The Comprehensive Program of the AOPA Medical Services Program offers all of the benefits of the Essential Program plus a medical records review by the AOPA Medical Certification staff and, if necessary, AOPA intervention on behalf of the member with the FAA Aerospace Medical Certification Division. The cost is just $99 per year. Other aeromedical certification services can cost hundreds to thousands of dollars more.
“Our new Medical Services Program allows AOPA to continue to offer members aeromedical certification assistance that is second to none,” says Fuller. “And it allows members to choose just the services they need.”
For more information, visit the Web site. E-mail the author at email@example.com.
WorldDoc Web site—WorldDoc is a leading provider of consumer care management systems. WorldDoc’s Web site enables individuals to become active and informed participants in their health care, enabling them to make better health care decisions, leading to both improved health and decreased health-care costs. WorldDoc includes a pharmacy locator that can identify the pharmacies with the lowest medication prices, which, when coupled with the prescription drug discount, could lead to significant savings.
Microsoft HealthVault—HealthVault is the ultimate in health record portability. AOPA Medical Services Program participants have the option to enter their medical records into the HealthVault secure server, which makes them instantly accessible to medical professionals in the event of an emergency. It also means that if a participant moves, his or her new doctor will have access to all of the information. (Both WorldDoc and HealthVault are HIPAA-compliant.)
AOPA Medical Newsletter—Because staying healthy is critical to a pilot’s ability to maintain a medical certificate, AOPA Medical Services Program participants will receive a bimonthly electronic newsletter that will include advice on healthy living, case studies, updates on changes and proposed changes to medical certification regulations, and other helpful tips.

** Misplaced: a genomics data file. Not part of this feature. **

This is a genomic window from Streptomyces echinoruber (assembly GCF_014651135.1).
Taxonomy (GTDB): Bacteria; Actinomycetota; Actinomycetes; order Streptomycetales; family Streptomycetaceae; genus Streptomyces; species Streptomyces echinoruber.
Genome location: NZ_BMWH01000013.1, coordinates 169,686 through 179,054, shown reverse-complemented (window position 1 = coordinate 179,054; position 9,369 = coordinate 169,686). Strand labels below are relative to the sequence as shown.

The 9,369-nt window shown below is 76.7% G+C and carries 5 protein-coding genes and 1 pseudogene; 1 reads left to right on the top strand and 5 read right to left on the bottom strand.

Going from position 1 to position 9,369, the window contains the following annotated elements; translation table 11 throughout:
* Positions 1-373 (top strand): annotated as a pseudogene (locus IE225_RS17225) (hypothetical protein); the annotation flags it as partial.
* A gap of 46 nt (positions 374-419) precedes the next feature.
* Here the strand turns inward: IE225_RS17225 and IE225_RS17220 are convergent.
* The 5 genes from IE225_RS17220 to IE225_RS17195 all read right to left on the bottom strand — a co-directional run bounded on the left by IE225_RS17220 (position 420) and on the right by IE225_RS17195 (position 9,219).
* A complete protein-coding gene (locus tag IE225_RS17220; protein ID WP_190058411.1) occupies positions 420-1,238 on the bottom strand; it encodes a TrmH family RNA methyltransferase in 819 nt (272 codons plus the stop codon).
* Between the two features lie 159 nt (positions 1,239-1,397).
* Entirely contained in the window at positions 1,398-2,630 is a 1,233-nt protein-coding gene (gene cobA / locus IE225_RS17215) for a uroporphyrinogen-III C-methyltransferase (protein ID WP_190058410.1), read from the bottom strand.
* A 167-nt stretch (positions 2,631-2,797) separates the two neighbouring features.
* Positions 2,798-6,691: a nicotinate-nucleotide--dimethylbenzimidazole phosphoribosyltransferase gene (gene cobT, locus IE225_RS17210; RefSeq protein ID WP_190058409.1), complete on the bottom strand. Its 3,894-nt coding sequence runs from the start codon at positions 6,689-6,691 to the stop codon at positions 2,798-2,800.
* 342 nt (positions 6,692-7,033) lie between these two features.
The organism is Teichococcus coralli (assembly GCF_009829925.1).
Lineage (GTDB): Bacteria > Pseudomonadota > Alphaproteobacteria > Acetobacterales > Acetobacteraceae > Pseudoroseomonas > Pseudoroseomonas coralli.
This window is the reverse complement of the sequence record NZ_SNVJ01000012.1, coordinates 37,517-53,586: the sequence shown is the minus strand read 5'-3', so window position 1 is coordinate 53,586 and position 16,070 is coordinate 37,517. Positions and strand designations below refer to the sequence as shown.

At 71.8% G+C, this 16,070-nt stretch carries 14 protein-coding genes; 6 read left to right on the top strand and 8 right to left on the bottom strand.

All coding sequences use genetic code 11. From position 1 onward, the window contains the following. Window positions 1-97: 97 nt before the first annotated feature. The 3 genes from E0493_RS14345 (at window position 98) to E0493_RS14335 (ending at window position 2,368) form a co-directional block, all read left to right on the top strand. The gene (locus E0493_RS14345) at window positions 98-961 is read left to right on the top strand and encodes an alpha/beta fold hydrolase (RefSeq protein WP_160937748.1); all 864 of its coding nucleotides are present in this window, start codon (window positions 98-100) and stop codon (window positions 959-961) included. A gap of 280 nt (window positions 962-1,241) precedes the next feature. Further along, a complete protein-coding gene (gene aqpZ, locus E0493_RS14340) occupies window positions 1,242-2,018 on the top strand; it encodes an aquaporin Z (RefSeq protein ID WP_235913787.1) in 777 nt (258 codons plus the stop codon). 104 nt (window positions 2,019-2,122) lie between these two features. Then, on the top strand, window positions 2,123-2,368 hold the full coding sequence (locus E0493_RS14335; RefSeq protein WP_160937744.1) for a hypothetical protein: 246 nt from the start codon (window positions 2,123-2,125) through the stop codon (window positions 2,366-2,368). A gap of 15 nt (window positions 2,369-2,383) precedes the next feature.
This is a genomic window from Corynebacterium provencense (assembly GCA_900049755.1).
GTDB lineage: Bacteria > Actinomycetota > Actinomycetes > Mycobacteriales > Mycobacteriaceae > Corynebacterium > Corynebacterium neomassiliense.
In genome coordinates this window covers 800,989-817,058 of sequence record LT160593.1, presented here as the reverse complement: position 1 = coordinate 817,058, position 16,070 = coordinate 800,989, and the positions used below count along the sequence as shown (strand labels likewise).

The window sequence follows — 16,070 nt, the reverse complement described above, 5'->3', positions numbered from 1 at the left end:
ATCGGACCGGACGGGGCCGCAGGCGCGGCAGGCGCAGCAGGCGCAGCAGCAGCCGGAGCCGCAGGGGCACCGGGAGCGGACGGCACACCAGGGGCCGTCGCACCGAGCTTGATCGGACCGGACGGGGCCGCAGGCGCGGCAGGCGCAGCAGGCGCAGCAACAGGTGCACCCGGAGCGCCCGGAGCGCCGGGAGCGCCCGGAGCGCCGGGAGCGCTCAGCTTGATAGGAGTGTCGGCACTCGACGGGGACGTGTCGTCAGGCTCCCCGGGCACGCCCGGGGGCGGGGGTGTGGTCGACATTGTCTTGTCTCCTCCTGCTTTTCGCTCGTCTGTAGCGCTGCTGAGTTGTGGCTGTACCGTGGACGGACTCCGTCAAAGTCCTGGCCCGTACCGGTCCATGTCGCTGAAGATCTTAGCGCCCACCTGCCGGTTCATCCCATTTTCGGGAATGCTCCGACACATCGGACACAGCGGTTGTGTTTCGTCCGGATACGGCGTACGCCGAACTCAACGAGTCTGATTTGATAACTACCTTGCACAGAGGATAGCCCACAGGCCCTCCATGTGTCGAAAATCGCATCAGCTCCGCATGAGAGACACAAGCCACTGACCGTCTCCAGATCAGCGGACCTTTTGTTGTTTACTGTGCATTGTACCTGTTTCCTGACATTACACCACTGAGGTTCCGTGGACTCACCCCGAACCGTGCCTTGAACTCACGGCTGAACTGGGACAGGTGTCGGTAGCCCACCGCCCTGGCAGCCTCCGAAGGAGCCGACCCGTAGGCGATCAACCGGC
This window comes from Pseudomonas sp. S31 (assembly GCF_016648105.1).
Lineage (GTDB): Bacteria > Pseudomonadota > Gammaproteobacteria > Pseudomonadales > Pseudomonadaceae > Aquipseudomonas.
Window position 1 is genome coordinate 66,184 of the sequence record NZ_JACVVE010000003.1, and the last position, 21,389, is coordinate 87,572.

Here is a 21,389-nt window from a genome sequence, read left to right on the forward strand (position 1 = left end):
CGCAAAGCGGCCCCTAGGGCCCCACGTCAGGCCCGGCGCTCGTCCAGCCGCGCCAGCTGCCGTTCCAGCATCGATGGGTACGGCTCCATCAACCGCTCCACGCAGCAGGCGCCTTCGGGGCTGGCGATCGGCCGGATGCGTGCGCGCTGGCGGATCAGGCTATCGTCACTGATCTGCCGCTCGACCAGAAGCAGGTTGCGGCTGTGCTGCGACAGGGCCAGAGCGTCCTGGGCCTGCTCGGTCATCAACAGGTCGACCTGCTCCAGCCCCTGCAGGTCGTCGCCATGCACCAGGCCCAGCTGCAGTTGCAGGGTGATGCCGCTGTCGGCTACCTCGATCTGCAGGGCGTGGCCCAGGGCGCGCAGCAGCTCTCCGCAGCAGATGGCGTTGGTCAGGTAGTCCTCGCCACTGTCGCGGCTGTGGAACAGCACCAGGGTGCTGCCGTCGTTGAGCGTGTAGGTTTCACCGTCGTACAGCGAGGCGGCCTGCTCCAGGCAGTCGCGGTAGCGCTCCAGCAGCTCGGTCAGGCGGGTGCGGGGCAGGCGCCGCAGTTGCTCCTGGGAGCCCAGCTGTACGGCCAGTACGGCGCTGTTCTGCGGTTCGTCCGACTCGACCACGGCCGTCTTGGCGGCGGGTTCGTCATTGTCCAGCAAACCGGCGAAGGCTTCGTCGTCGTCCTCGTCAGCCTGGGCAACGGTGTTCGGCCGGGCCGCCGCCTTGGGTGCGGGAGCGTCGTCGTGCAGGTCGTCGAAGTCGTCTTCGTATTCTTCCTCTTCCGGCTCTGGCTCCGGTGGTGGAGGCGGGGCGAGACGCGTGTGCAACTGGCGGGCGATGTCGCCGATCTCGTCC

MedImpact drug discount—MedImpact is one of the largest pharmacy benefits management companies in the country. The AOPA Medical Services Program prescription drug discount card will save participants 15 to 60 percent on the cost of medications at 48,000 pharmacies nationwide. It will be of special value to those whose insurance plans do not include a prescription drug benefit, who may be underinsured, or who may be nearing the maximum limit of their health savings account. The participant’s family can take advantage of the discount, meaning children who have become too old to be covered as a dependent under the participant’s insurance plan or elderly parents can also utilize the savings.
AOPA Director of Publications and Managing Editor for AOPA Pilot and Flight Training, Julie Summers Walker joined AOPA in 1998. She is a student pilot still working toward her solo.